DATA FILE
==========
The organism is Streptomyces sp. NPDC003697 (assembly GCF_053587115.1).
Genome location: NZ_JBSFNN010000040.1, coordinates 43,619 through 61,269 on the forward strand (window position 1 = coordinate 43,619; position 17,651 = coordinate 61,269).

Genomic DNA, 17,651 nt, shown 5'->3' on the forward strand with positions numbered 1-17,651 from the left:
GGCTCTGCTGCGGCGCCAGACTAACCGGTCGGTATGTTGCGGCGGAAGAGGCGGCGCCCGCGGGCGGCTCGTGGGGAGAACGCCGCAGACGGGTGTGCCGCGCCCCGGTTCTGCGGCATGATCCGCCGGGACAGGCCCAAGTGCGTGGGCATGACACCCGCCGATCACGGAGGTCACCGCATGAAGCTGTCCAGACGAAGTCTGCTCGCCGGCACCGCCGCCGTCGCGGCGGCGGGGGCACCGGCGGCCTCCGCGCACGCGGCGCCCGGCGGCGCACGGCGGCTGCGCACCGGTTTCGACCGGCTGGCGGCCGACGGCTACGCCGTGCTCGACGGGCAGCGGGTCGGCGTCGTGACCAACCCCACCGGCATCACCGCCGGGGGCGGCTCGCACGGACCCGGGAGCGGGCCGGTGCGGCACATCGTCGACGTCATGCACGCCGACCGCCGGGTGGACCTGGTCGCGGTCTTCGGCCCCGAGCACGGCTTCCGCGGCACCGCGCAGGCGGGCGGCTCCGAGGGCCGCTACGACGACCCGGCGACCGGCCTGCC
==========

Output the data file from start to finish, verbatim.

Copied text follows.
The organism is Streptomyces sp. NPDC003697 (assembly GCF_053587115.1).
Genome location: NZ_JBSFNN010000040.1, coordinates 43,619 through 61,269 on the forward strand (window position 1 = coordinate 43,619; position 17,651 = coordinate 61,269).

Genomic DNA, 17,651 nt, shown 5'->3' on the forward strand with positions numbered 1-17,651 from the left:
GGCTCTGCTGCGGCGCCAGACTAACCGGTCGGTATGTTGCGGCGGAAGAGGCGGCGCCCGCGGGCGGCTCGTGGGGAGAACGCCGCAGACGGGTGTGCCGCGCCCCGGTTCTGCGGCATGATCCGCCGGGACAGGCCCAAGTGCGTGGGCATGACACCCGCCGATCACGGAGGTCACCGCATGAAGCTGTCCAGACGAAGTCTGCTCGCCGGCACCGCCGCCGTCGCGGCGGCGGGGGCACCGGCGGCCTCCGCGCACGCGGCGCCCGGCGGCGCACGGCGGCTGCGCACCGGTTTCGACCGGCTGGCGGCCGACGGCTACGCCGTGCTCGACGGGCAGCGGGTCGGCGTCGTGACCAACCCCACCGGCATCACCGCCGGGGGCGGCTCGCACGGACCCGGGAGCGGGCCGGTGCGGCACATCGTCGACGTCATGCACGCCGACCGCCGGGTGGACCTGGTCGCGGTCTTCGGCCCCGAGCACGGCTTCCGCGGCACCGCGCAGGCGGGCGGCTCCGAGGGCCGCTACGACGACCCGGCGACCGGCCTGCC